The handsets provide a minimum set of features determined by Google, which has sourced several of the components to help cut manufacturing costs.
The company has also teamed up with a local network to make it cheaper to download Android updates and new apps.
Experts suggest the move should help address criticism of earlier entry-price smartphones.
Sundar Pichai, who oversees Android, said the Android One scheme had delivered economies of scale that meant the first batch of phones could be offered for as low as 6,399 rupees ($105; £65) if bought contract-free.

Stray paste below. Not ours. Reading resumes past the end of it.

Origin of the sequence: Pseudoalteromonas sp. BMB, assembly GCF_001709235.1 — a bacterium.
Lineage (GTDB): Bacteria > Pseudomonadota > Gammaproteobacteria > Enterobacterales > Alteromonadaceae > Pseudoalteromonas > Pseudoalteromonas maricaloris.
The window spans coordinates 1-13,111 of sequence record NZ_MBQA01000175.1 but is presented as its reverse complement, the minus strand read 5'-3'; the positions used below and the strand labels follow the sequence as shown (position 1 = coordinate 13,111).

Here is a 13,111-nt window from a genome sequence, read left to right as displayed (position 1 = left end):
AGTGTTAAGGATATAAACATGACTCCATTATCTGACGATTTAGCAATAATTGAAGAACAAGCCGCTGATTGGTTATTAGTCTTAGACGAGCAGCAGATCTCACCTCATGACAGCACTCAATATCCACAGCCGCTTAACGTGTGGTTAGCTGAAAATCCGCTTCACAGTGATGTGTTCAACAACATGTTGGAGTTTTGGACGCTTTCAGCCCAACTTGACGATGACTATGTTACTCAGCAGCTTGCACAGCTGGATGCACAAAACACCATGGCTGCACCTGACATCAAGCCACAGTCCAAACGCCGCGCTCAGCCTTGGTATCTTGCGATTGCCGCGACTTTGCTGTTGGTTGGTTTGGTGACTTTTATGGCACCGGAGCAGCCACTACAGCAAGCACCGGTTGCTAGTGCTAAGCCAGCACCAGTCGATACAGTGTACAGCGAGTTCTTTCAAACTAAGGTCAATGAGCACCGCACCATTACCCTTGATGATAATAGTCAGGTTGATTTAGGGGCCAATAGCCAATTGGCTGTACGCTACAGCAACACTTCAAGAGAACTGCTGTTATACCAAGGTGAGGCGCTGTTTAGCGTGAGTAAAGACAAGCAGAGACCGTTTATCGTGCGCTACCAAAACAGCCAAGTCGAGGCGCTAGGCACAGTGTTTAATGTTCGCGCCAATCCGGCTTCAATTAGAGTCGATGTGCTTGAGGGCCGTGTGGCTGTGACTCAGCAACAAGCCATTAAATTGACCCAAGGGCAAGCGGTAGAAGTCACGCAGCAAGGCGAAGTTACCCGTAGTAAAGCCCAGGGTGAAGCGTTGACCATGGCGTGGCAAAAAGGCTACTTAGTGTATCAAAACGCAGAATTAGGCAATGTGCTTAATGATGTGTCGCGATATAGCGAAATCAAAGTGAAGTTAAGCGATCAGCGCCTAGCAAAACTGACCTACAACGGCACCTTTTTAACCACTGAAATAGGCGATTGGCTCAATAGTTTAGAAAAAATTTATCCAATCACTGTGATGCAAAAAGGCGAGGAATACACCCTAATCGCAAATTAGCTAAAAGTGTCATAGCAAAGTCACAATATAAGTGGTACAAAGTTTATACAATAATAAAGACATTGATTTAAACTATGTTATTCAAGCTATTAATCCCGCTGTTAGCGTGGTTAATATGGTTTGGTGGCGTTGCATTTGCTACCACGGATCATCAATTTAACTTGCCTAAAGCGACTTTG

“Our goal was to develop high quality smartphones at an affordable price, with access to connectivity, done at scale around the world,” he told the BBC ahead of the launch in Delhi.
“We provide our OEMs [original equipment manufacturers] a menu, effectively.
“They can choose the CPU [central processing unit], the GPU [graphics processing unit], the storage, the type of battery, the type of camera.